How do you get people into a theatre? How do you get people, who are otherwise oblivious to ads for some crazy show called The Drowsy Chaperone or that show they’ll never get tickets for anyway but saw on Martha Stewart, Wicked, to actually take out the debit card and order the tickets?
When I was teaching high school, I organized three trips to see Broadway tours. One was a class field trip to the second national tour of Beauty and the Beast, which was an amazing experience for my kids. Most of them left exhilarated and thrilled. One of my boys, not one you’d expect to say it, was practically jumping out of his skin wanting me to organize a trip to see Kiss Me, Kate the following fall (a show I had talked much about in class since my then-recent trip to New York; I ended up resigning the position before I could take them, though, because I wanted time in my life to write). My second trip was an after-school activity where I brought 20+ students, teachers, and parents to see Aida, another thrilling event for the students. My third was bringing a smaller group to see Les Miserables, which was a great trip, with the girls wearing their prom dresses because it was a chance to use them a second time.
As long as kids have an iota of understanding of the arts, they like the big Broadway shows. The question becomes, then, how do you get them to form a bridge between liking musicals and actually dishing out the money to see them? Shows are quite expensive, but people are willing to dish out money for what they really want—be it a $75 video game, $50 concert tickets, or $65 baseball tickets (and another $25 for the soda and hot dog).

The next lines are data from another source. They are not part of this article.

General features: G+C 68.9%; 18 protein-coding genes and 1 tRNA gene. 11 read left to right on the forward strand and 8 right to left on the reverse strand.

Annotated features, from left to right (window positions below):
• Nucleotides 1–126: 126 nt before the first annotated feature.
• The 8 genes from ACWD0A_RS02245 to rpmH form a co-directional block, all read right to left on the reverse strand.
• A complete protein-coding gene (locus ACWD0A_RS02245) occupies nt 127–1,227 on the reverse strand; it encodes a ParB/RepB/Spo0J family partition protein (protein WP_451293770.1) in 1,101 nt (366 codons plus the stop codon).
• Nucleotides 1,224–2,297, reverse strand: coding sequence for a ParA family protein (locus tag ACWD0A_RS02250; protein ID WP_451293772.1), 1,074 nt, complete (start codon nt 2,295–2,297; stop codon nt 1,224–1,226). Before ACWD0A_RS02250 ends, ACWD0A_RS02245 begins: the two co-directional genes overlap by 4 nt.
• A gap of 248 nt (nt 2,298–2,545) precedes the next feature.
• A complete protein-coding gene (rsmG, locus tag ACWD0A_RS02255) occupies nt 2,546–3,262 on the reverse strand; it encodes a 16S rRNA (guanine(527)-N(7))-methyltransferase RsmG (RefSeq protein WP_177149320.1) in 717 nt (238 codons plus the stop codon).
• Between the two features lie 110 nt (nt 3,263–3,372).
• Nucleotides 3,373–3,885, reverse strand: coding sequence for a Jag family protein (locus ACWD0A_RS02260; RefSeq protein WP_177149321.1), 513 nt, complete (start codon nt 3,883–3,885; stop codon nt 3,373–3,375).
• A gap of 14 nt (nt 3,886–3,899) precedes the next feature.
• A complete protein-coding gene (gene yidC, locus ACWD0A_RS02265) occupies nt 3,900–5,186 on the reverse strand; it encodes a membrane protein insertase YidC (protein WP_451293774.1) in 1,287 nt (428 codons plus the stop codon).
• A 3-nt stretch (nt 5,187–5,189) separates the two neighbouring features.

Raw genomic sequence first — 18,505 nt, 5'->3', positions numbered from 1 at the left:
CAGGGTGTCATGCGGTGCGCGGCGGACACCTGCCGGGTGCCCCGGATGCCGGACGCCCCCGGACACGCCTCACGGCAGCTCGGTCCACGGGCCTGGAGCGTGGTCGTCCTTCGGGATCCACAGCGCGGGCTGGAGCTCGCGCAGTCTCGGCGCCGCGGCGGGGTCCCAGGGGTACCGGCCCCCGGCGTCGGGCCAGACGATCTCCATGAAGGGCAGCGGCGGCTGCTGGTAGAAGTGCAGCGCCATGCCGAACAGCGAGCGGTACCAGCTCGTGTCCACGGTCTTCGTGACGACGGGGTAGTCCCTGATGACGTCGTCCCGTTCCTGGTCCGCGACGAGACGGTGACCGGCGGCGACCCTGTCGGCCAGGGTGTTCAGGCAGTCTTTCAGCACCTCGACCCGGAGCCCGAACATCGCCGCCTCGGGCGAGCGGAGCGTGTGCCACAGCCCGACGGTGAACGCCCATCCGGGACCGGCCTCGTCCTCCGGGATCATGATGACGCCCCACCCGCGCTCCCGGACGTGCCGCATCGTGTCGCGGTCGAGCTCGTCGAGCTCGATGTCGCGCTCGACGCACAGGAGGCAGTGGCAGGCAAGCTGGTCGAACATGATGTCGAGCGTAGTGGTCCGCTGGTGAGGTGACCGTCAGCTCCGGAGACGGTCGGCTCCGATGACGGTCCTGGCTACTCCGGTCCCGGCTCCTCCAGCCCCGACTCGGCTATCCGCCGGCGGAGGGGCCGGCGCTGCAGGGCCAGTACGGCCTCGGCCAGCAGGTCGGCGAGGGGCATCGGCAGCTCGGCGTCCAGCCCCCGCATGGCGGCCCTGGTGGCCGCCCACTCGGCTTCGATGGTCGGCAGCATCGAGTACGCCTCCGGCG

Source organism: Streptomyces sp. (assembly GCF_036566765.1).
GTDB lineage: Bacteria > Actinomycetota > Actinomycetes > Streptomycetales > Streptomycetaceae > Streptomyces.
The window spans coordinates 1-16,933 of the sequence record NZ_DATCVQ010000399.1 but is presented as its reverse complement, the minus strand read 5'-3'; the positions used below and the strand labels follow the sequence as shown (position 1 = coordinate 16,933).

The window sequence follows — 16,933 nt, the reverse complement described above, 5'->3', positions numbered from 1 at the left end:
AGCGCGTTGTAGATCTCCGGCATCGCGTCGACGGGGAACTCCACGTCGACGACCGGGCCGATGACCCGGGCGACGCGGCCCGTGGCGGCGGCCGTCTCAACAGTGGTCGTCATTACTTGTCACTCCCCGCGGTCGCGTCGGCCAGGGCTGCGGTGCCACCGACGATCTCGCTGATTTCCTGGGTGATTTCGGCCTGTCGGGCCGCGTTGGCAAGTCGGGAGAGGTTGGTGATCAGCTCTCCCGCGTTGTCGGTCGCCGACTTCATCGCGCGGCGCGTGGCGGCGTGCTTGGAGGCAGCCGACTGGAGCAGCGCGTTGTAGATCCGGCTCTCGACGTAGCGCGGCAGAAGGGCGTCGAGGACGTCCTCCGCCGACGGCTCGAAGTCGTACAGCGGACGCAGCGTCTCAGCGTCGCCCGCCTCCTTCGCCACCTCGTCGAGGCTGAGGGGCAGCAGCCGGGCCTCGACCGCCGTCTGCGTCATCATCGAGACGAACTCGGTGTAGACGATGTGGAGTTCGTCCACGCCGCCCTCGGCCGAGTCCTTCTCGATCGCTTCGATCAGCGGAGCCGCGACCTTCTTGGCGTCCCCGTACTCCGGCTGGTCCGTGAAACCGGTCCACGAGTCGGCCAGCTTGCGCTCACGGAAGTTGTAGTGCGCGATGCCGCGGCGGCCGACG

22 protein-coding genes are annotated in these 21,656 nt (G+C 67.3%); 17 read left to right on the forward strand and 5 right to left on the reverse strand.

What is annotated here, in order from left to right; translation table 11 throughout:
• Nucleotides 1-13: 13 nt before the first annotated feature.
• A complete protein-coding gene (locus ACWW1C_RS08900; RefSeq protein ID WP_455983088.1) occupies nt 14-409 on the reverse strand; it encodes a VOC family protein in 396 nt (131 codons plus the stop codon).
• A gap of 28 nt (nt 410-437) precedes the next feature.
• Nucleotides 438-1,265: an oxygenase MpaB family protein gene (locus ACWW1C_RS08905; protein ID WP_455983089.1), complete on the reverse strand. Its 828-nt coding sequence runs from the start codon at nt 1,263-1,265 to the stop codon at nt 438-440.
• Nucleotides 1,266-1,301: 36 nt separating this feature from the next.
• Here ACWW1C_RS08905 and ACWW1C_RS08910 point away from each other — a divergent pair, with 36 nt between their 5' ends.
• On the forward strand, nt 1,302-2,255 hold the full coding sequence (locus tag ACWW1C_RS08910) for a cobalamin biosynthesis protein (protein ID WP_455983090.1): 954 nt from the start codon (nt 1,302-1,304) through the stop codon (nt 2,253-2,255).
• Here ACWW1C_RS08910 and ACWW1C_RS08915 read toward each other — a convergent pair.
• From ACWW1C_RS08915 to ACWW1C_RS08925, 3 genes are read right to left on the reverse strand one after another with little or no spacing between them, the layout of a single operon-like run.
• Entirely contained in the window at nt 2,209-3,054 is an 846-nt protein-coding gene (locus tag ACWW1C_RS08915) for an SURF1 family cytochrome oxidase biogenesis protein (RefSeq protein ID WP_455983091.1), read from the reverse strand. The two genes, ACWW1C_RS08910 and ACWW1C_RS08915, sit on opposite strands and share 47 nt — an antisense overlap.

The more that we can get young people attending the theatre—without pandering to them in content and, therefore, cutting off the older bread-and-butter crowd—the stronger roots we’ll have in the years to come.
One significant aspect of this is making Broadway an all-important part of pop culture, which is slowly happening with Legally Blonde, Hairspray, and High School Musical. Producers need to find ways to make people aware of their shows outside New York and to generate a must-see aura about their work, such as through music videos, pop versions of songs, and strong MySpace and Facebook presence (as in links and video clips on member sites).
I was recently at a well-to-do suburban school, and I had a student telling me how much she loved the OBCR of Sweeney Todd; however, when the John Doyle show came to town, she didn’t even know it was here until I told her (and also warned her it probably wasn’t the best production for her to see). That’s a problem.
So, it’s a dilemma, getting people of all ages to find enough value in making the trip and spending the money. But solving it holds the key to, perhaps, a Second Golden Age.
the Broadway Mouth
March 5, 2008